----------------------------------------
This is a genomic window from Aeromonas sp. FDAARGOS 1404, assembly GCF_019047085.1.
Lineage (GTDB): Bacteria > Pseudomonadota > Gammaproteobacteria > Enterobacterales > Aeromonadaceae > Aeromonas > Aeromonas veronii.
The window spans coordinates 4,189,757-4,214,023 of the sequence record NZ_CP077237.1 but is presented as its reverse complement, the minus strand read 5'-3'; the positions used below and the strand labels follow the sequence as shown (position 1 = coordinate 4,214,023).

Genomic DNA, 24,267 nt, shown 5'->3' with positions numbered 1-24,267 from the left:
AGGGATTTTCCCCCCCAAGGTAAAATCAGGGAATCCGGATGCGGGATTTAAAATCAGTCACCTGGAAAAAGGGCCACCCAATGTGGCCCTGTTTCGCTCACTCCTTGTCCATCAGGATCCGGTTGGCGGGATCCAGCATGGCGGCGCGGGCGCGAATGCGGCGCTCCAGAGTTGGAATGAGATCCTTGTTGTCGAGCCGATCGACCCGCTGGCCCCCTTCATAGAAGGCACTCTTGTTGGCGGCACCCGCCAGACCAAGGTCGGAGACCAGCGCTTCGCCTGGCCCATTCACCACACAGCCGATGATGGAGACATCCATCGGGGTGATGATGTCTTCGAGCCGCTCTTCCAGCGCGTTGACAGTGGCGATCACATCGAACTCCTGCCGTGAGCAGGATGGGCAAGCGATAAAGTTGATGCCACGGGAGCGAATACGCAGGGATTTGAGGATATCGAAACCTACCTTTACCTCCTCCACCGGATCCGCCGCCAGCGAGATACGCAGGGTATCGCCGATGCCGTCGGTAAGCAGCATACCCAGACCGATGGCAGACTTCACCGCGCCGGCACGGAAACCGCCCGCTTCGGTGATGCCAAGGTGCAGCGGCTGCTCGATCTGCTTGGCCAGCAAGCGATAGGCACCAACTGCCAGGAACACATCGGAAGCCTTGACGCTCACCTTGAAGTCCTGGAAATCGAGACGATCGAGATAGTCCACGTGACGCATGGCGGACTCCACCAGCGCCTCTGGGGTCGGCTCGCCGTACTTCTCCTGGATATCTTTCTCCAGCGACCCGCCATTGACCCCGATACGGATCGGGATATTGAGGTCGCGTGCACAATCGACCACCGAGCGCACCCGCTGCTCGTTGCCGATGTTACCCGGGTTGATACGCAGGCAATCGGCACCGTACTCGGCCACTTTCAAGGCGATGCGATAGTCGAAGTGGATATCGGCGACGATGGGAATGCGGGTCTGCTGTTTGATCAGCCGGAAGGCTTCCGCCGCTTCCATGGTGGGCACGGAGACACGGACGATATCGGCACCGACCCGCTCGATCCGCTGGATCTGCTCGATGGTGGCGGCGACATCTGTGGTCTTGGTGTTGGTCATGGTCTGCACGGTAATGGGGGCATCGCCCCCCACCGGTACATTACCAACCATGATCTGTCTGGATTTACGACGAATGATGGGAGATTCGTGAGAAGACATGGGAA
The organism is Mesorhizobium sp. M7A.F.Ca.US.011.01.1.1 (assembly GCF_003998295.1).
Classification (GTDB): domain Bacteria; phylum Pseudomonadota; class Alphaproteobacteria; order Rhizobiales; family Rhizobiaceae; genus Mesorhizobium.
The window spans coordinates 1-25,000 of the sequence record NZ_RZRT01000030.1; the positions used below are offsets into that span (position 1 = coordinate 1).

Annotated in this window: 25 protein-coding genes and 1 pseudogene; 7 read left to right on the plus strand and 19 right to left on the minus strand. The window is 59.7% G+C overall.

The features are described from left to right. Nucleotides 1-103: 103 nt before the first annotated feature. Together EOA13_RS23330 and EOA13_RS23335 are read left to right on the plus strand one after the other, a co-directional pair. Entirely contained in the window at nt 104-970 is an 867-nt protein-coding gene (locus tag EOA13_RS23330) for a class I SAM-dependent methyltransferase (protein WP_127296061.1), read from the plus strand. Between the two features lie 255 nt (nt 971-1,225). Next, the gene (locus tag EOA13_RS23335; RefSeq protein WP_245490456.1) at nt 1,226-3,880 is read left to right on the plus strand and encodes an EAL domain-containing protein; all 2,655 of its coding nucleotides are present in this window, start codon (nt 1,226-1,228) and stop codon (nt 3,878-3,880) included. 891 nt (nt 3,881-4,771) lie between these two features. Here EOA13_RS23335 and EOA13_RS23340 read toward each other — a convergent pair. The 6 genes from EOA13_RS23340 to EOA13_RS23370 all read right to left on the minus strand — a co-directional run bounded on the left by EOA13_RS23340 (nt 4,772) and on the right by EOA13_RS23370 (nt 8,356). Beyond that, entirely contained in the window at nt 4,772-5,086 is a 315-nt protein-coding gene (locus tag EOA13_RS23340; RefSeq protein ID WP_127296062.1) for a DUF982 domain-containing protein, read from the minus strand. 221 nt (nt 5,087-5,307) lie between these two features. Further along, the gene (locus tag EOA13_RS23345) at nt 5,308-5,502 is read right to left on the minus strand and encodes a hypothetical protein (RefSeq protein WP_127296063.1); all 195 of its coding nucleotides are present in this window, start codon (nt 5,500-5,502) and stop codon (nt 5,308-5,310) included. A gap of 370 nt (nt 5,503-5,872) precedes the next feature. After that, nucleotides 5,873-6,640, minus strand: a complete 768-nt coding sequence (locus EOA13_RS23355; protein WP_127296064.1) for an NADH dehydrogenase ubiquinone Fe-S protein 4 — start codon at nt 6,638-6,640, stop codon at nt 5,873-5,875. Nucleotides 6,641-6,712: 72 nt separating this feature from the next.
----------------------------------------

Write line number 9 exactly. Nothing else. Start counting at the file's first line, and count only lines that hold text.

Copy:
Annotated in this window: 25 protein-coding genes and 1 pseudogene; 7 read left to right on the plus strand and 19 right to left on the minus strand. The window is 59.7% G+C overall.